“Well, actually the brass didn’t believe your Colonel.  I guess he fucked up big time somewhere; maybe he got some general’s daughter pregnant, or maybe his wife.  Anyway, he’s got a cloud over his head and the big boys were inclined to ignore him.  Some of the lower ranking g-2’s at Long Binh talked with the security guys there and a few of them were ready to put a plan in place whether the brass wanted to or not.  They could have put Charlie in a world of hurt if they would have been more ready, and some Captains, Majors and Lieutenant Colonels are looking good now while some Colonels and generals are pointing their fingers – the ones they had stuck up their asses while the shit was hitting the fan – at each other.  Your Colonel, by the way, shined up his credentials just a little bit.  I’ve heard his name mentioned now and then, and I had never heard it before.”

“That’s good” I said.  “Colonel Bannock has never been a ball buster, although he can hand out a shit detail with the best of them.  My friends at Headquarters Company say that he’s perked up since the attack and is OK to be around.  He’s supposed to rotate home in three months, unless they extend his tour.  I can’t imagine that; I’m getting out of the Army the second that I can, if I survive that long.:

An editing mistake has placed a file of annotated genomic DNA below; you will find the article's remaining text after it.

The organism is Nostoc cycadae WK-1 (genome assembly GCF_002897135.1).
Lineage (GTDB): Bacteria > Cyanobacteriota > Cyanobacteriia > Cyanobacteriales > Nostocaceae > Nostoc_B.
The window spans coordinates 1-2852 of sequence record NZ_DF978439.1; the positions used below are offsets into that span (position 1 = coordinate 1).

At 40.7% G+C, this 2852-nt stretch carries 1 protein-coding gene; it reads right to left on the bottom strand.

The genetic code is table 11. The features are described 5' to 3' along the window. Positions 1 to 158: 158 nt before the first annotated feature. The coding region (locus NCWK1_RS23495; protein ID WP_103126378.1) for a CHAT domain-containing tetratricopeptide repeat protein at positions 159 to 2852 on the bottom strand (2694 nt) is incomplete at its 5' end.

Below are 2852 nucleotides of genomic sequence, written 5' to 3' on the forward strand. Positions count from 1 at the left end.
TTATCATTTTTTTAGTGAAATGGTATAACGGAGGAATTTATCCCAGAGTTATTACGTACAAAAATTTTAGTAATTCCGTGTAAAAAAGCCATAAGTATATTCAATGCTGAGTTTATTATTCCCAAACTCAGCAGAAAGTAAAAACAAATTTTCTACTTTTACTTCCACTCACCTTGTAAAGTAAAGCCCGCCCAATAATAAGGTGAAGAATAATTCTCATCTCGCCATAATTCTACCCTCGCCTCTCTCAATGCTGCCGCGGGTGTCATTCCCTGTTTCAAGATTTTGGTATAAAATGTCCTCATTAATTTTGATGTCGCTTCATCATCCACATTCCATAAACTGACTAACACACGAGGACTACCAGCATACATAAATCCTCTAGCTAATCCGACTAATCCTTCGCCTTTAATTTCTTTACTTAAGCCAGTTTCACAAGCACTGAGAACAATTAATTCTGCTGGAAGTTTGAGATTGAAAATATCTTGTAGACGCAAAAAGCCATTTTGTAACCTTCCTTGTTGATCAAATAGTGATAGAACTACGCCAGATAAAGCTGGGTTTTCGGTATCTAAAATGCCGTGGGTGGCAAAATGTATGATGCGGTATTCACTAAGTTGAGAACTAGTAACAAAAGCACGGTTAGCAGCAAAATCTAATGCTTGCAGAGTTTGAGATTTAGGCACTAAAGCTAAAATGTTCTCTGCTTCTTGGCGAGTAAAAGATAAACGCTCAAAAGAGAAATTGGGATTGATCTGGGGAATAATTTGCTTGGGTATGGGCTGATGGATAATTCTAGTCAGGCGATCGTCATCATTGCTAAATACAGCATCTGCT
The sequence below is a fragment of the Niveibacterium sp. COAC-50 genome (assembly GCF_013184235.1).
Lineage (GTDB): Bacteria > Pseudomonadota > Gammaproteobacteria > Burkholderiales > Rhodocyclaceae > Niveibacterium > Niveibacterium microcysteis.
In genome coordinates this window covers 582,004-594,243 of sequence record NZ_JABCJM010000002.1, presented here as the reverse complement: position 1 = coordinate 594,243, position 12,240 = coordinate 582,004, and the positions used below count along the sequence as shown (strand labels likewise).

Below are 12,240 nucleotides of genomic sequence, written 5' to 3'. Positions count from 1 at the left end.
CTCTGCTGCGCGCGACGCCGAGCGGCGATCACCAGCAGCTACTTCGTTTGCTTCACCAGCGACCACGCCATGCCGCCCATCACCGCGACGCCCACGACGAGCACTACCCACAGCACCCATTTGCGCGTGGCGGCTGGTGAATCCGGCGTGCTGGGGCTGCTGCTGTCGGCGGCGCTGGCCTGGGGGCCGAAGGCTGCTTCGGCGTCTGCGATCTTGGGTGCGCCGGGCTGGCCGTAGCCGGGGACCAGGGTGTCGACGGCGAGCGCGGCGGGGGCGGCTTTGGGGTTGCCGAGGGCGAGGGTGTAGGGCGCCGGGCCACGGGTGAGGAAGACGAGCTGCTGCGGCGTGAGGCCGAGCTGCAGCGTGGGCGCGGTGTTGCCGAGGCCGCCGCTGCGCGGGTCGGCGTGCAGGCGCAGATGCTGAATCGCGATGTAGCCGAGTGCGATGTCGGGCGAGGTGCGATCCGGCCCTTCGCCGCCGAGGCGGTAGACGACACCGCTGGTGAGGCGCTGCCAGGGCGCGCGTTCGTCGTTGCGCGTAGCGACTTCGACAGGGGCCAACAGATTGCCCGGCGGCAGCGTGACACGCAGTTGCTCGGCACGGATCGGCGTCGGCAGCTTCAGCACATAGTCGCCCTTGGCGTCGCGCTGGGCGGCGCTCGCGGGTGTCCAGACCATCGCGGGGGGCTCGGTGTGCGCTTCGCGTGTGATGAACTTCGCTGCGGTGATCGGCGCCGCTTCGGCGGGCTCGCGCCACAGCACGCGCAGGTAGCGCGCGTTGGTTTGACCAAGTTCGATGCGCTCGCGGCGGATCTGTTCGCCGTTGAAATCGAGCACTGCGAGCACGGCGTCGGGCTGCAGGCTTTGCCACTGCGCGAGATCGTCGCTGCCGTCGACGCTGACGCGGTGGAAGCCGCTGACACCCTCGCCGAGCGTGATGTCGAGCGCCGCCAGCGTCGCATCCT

“Why wouldn’t you survive it?” Jerry asked.  “You don’t pull particularly hazardous duty do you?”

“Not generally” I said.  “But I’ve got lead position on a supply convoy to CuChi this Monday.  I did such a good job of sniffing out the last attack that the Colonel wants me to try my hand at locating snipers before they can put an RPG into us.”  I made a face at Jerry at this point.  “Thanks a lot for making me a hero.”  Jerry chuckled for a moment and said “Into every life some rain must fall. I’ve never done much in that area.  Lots of tunnels there, no?”

“Lots of tunnels there, yes” I replied.  “The little bastards pop up, take a shot, and then disappear.  Colonel Bannock thinks I’m Sherlock Holmes now, or maybe Geronimo, and I can see things that other people miss.  So I’m going to be sitting in the lead truck doing my ‘magic’ on Monday.  Probably get my ass blown sky high!”